ASH: Sanofi uncorks late-stage data for RNAi drug fitusiran in hemophilia, with all eyes on safety profile
Sanofi’s fitusiran has had a rough road in hemophilia, weathering clinical holds and program halts tied to its lingering safety woes. Now, the drug is nearing the finish line with late-stage data in hand, but will those same safety concerns slam the brakes on the program despite its deliriously effective results?
Fitusiran, an RNAi drug designed to silence the gene that overproduces a protein responsible for clotting suppression, significantly reduced the annualized rate of bleeding over on-demand factor therapy in hemophilia A/B patients without preexisting factor inhibitors in the blood, according to late-breaking data presented Tuesday at #ASH21.
Fitusiran cut patients’ ARB rate by 89% over control, proving a powerful prophylactic for bleeding episodes as a once-monthly injection. In this Phase III study, dubbed ATLAS-A/B, 50.6% of patients treated with fitusiran had zero treated bleeds during the study compared with just 5% of patients in the on-demand arm.
These data are a longtime coming for fitusiran, originally an Alnylam candidate that has previously run into brick walls at the FDA due to its safety profile, particularly a troubling rate of thromboembolism and increased levels of a protein tied to liver damage.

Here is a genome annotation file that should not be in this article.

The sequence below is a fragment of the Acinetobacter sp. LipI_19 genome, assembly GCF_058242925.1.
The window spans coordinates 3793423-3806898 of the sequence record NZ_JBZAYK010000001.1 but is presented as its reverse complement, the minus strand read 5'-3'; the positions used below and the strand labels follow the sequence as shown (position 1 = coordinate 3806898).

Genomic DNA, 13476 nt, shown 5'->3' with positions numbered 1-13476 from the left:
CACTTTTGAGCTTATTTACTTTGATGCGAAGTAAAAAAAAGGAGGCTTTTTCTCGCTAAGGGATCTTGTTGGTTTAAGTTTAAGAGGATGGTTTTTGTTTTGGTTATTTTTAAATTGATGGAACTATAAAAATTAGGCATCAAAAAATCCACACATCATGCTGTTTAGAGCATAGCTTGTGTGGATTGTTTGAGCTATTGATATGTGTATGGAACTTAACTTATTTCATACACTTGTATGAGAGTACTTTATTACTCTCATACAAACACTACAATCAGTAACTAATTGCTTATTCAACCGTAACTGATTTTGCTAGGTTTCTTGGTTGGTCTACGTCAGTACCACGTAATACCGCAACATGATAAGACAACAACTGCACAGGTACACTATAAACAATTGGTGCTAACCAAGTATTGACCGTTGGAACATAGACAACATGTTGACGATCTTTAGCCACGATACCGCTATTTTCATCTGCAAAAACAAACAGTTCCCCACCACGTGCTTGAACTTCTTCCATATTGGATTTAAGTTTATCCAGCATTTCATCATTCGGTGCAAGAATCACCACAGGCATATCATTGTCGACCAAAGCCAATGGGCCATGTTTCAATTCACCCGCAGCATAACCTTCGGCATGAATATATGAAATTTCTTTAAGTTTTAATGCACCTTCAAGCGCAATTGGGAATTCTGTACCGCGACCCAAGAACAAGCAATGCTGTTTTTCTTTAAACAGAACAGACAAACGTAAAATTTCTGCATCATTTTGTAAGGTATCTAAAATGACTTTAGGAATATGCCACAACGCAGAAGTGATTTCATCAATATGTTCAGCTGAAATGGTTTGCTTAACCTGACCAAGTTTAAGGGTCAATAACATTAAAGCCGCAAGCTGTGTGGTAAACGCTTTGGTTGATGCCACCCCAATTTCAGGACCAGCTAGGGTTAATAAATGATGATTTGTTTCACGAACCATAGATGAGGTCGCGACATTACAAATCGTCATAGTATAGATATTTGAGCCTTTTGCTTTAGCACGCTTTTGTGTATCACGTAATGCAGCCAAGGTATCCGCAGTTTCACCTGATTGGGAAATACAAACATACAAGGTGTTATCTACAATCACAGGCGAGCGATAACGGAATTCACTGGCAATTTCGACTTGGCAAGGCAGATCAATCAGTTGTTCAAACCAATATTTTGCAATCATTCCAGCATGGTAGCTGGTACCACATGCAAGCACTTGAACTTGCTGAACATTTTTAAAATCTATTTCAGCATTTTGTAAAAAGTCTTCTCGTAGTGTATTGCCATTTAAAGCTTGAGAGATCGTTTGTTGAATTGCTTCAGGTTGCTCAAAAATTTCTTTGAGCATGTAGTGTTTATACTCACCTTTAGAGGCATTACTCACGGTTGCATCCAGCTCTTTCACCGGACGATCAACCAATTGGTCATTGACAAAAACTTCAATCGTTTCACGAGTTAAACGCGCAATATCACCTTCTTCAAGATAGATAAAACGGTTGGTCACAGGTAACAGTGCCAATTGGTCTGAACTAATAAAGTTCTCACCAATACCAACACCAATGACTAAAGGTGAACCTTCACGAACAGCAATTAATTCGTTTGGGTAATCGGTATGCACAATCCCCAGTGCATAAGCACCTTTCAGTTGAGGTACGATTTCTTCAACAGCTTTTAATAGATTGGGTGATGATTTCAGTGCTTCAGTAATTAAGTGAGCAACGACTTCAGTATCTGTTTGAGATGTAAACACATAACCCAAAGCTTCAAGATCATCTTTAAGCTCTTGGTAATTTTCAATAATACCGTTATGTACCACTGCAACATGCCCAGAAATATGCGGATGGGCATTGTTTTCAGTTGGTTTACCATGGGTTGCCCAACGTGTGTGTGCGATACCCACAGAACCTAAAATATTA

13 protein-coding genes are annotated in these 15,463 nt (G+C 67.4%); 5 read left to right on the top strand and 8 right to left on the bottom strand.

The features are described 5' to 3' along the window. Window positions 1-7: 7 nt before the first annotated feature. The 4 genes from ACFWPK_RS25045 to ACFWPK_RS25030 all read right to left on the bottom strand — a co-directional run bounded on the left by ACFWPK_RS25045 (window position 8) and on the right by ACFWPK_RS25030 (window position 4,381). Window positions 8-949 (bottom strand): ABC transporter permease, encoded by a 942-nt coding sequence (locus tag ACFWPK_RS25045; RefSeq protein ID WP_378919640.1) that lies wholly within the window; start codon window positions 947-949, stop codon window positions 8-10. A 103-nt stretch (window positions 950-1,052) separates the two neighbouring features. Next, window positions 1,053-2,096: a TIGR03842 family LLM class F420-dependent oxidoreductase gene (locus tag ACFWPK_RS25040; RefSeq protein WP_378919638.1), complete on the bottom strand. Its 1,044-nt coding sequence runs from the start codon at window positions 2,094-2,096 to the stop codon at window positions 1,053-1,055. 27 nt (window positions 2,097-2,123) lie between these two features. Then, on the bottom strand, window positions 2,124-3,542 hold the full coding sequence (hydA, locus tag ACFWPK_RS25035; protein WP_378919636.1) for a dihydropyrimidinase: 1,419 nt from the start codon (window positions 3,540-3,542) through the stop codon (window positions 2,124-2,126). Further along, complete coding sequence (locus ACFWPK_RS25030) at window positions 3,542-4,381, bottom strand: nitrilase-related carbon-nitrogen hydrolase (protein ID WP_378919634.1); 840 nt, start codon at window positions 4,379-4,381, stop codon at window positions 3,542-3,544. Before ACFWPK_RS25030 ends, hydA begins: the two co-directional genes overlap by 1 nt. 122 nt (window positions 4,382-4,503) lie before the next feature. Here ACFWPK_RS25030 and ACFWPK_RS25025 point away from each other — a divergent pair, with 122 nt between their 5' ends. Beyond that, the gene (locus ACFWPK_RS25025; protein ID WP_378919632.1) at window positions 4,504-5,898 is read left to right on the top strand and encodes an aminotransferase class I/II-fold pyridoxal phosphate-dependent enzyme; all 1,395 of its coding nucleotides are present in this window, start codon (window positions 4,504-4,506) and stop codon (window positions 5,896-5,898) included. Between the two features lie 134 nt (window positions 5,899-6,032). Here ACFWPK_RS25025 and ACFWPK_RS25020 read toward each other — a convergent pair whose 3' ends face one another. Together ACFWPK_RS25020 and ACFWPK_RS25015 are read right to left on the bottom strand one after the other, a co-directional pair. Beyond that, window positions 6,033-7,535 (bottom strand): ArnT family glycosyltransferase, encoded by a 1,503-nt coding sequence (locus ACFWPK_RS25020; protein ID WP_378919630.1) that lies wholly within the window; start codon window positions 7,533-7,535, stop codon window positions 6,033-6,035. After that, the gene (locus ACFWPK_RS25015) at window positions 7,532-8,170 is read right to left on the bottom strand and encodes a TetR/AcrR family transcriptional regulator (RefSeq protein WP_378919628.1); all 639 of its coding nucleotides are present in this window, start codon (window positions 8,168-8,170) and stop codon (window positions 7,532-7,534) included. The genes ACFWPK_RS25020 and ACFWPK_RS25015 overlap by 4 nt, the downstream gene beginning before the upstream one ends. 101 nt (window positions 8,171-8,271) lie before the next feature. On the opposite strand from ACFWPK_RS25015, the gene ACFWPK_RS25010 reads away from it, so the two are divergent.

In November of last year, Sanofi hit the brakes on its late-stage studies of fitusiran, which includes ATLAS-A/B and a late-stage test in patients with preexisting factor inhibitors dubbed ATLAS-INH, after a new case of thrombosis cropped up. The program faced a clinical hold four years ago on earlier safety worries.
On Tuesday, Sanofi revealed safety data from ATLAS-A/B with 19% of patients in the fitusiran arm reporting abnormally high levels of the ALT and AST proteins. Meanwhile, there were no reported cases of thrombosis.
However, in a separate plenary session this weekend, Sanofi reported updated results from ATLAS-INH showing 24.4% of patients in the study had abnormally high levels of ALT/AST and two patients presented suspected or confirmed thrombosis. In that study, fitusiran also cut ARB by 89% compared with on-demand bypass therapy control.
Sanofi has gone out of its way to portray those thrombosis events as an expected if undesired side effect of fitusiran’s use, with head of clinical development Dietmar Berger describing the drugmaker’s goal of hitting a sweet spot with dosing on an Endpoints News webinar Monday.
Indeed, Sanofi is flirting with the possibility of amending its trial protocol to include lower doses than the 80mg administered in these studies as well as potentially trying out a once-every-two-month prophylactic schedule.
Fitusiran is one of a group of next-gen therapies looking for breakthroughs in hemophilia, alongside investigational gene therapies from companies like BioMarin, uniQure and bluebird bio, as well as emerging bispecific antibodies among other attempts.
Several days ago, uniQure and partner CSL announced they would file gene therapy etranacogene dezaparvovec with the FDA after a late-stage test compared favorably with Factor IX prophylaxis in hemophilia B.